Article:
The illusion of empowerment

While the world was going crazy over the death of Cecil the lion in Zimbabwe, a man trudged from what was his home only a month ago, chased by the government that ‘gave him the land’in the first place. Looking back, his children hung their heads as they trailed, he muttered to the sunset, “They shot the wrong beast”.

The story is a depressing one for any pan-African, or anyone with the interests of Africa at heart. It once again confirmed that the Mugabe regime is excellent at making paper promises and igniting them when they no longer serve their interests.

In 2000, the government of Zimbabwe led by Robert Mugabe embarked on a fast trek land reform ahead of the elections. The policy has been lauded far and wide- even Bill Gates endorsed Mugabe’s land redistribution as an essential step to the economic wellbeing of Africa as any sane man would.

Great oratory, little conviction

Yet, Gates and all those outside Zimbabwe are not aware of one thing we have come to live with: Mugabe is a great orator, an old man with ‘vision’ (note the inverted commas) and little energy, if any, or conviction to implement his policies.

His government is closer to anarchy than it has ever been. While two million jobs were promised in the last election term, thousands of workers are being laid off both in private and civil service.

The latter remain grossly underpaid, and their woes are set to increase: the government, armed with a Supreme Court ruling, has ordered widespread culling within parastatals. But that is a lighter tragedy.

A callous state

The real tragedy is the story we began with, our friend muttering curses which are considered blasphemy in parts of our homeland.

In 2005, the Mugabe regime destroyed people’s homes under Operation Murambatsvina which literally translates to ‘refuse-dirt’. Instead of being resettled in the farms taken from the white farmers,  they were thrown to the wind to fend for themselves in the heart of winter. This time the table has turned, and the story is darker.

The residents of Lochard Farm, some 60 kilometres out of Bulawayo, were resettled over the past 10 or so years, only to be told this winter that they were settled in undesignated land; that they are squatters in their own country. They have been evacuated, despite having invested much on developing the land.

Not only have these people spent up to six figures in construction, they have built a dam on the property! Their homes are to be razed to dust, after living there for so long and once again exposed to fatal flaws of the regime. Sadly this not the only area affected, it’s happening all over the country.

Winter woes

If it is not sad enough that these people lost their homes, under short notice like the government is prone to do, in this terrible winter, it is sadder still that it was done after the by-elections were concluded.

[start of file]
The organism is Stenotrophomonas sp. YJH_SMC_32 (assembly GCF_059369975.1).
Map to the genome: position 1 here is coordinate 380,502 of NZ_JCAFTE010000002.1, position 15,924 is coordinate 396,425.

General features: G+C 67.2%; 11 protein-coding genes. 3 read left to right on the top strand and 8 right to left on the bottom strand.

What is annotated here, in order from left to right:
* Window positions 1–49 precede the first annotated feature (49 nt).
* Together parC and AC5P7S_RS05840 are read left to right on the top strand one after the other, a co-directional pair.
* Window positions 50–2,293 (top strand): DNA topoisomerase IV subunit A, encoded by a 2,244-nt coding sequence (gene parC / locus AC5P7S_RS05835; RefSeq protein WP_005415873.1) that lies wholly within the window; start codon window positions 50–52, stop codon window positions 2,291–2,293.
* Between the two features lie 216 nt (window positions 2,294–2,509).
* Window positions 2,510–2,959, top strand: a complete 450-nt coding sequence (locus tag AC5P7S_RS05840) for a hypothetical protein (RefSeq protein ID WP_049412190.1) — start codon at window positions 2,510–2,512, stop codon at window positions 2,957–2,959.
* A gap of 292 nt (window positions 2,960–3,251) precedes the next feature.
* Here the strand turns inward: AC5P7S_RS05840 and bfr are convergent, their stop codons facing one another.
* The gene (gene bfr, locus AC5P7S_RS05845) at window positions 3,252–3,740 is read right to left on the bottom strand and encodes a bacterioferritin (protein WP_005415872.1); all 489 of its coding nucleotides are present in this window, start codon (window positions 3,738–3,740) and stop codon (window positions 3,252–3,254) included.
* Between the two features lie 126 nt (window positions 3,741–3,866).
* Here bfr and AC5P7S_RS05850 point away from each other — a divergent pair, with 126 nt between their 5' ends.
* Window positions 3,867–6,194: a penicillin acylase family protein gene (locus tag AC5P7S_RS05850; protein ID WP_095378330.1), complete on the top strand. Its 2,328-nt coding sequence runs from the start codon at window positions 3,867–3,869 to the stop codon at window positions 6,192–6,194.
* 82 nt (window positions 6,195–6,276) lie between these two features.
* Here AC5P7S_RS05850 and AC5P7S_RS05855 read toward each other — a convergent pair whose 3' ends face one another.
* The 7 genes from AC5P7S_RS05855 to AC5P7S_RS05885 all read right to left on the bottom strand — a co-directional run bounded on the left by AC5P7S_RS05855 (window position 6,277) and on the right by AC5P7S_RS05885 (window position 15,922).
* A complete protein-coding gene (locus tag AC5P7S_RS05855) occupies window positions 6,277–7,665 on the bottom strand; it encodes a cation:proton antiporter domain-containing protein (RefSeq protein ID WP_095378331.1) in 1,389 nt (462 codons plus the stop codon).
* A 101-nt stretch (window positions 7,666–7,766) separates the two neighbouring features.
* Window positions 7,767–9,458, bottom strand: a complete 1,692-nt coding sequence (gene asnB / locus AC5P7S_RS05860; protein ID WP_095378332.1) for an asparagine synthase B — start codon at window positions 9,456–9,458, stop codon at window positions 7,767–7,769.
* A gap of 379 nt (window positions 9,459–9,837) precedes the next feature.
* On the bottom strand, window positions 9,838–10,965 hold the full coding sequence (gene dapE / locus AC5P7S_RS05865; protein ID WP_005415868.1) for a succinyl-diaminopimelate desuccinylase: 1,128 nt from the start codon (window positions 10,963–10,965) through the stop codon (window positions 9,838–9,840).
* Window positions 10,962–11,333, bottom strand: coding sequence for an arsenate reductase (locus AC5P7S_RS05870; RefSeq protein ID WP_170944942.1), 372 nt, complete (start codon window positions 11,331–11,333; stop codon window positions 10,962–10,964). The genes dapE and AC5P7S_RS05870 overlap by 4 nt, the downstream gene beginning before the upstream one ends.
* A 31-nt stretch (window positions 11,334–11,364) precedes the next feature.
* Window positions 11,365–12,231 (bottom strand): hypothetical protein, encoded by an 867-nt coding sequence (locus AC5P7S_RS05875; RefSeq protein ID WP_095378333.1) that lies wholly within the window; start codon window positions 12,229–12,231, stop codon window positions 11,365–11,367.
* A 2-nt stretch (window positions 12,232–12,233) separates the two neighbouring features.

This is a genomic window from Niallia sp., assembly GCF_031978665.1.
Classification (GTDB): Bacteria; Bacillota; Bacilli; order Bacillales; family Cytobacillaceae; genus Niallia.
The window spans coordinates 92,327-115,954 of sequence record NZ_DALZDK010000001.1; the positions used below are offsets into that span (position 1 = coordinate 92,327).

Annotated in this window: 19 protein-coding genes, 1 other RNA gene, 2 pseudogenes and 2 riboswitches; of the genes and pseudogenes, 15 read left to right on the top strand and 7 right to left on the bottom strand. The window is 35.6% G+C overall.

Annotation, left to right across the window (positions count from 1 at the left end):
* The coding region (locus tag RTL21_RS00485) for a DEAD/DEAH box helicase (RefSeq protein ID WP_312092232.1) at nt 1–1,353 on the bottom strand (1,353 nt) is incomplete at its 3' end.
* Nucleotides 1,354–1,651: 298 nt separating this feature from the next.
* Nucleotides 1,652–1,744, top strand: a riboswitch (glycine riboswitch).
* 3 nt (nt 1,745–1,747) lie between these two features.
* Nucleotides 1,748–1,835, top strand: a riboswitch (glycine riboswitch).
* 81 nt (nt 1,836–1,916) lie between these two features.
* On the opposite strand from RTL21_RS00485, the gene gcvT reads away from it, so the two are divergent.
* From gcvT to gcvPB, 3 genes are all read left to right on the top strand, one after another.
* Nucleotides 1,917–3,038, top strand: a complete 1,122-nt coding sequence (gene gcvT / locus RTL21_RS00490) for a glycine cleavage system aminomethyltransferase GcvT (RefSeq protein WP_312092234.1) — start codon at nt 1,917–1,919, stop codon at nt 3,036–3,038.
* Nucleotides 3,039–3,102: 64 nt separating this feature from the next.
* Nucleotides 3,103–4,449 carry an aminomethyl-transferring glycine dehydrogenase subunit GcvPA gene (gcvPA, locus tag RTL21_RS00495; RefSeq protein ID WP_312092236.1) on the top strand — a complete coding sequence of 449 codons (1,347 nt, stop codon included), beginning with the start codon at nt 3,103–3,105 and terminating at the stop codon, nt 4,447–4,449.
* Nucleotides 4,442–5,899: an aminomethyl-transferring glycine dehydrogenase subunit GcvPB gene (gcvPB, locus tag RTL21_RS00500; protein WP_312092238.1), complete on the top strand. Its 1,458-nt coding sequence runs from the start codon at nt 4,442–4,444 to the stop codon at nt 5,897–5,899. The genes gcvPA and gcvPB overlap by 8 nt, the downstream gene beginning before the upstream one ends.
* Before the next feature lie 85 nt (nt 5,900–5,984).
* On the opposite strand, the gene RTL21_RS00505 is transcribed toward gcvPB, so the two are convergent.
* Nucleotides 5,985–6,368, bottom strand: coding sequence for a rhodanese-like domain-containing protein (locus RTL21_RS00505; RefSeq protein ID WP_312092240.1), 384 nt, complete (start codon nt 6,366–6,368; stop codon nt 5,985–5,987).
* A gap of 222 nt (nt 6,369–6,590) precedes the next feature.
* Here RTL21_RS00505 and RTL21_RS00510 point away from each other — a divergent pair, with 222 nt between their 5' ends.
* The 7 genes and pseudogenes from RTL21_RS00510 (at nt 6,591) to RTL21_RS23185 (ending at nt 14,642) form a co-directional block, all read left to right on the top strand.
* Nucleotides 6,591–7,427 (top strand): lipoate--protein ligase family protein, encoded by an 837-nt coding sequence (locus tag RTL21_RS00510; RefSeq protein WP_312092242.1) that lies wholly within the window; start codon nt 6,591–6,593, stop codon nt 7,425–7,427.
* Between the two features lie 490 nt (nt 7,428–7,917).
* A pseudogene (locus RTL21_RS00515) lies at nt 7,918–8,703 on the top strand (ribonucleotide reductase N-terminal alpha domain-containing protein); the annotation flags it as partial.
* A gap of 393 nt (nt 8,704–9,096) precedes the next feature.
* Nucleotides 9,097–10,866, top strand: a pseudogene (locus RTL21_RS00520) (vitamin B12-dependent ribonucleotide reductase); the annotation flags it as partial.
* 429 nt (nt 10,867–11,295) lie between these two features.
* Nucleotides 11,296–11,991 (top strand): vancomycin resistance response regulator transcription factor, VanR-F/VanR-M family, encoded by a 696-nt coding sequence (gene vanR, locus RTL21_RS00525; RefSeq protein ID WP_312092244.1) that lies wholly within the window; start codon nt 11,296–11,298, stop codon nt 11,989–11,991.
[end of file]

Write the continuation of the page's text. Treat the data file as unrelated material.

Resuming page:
Essentially, the government, having strengthened their majority, had no more need to play nice with the Povo.

The current government has once again demonstrated what even a non-Christian would call demonic greed.

A history of violence

Unfortunately the electorate remains passive, not least because the regime has a background of violence- a reputation which refuses to die and was most recently buttressed by the abduction and presumed murder of Itai Dzamara.

Itai was to turn 36 on the 7th of August, we do not want to presume he is dead, so pardon the past-tense: he was less than a year older than Zimbabwe, the country that murdered him.

The biggest factor that must come into the light with this incident is that while the land was ‘given’ to some, mostly from within the Party, they do not own any title deeds to it.

The illusion of empowerment

In fact most ‘resettled farmers’ are on a 99 year lease and the government is always within its rights to evict one from the land.

What exactly a 99 year lease means is that one cannot make long term investments on developing the land because one is still a tenant, it means one cannot bequeath that land as part of one’s estate.

Can one take a loan with the land as collateral? Actually, the lease will always be just 5 years, or however long an election term will be in the future.

I part with these words from Prince Johnson, a Liberian revolutionary commander:

“The guns that liberate must not rule.”



Philani Amadeus Nyoni is a published Zimbabwean poet (“Once A Lover ALways A Fool” and “Hewn From Rock”), short story writer and actor. His writings have been published in newspapers and magazines including The Sunday News, Zimbabwe Metro, South Africa Metro, and Ghana Poetry Foundation.

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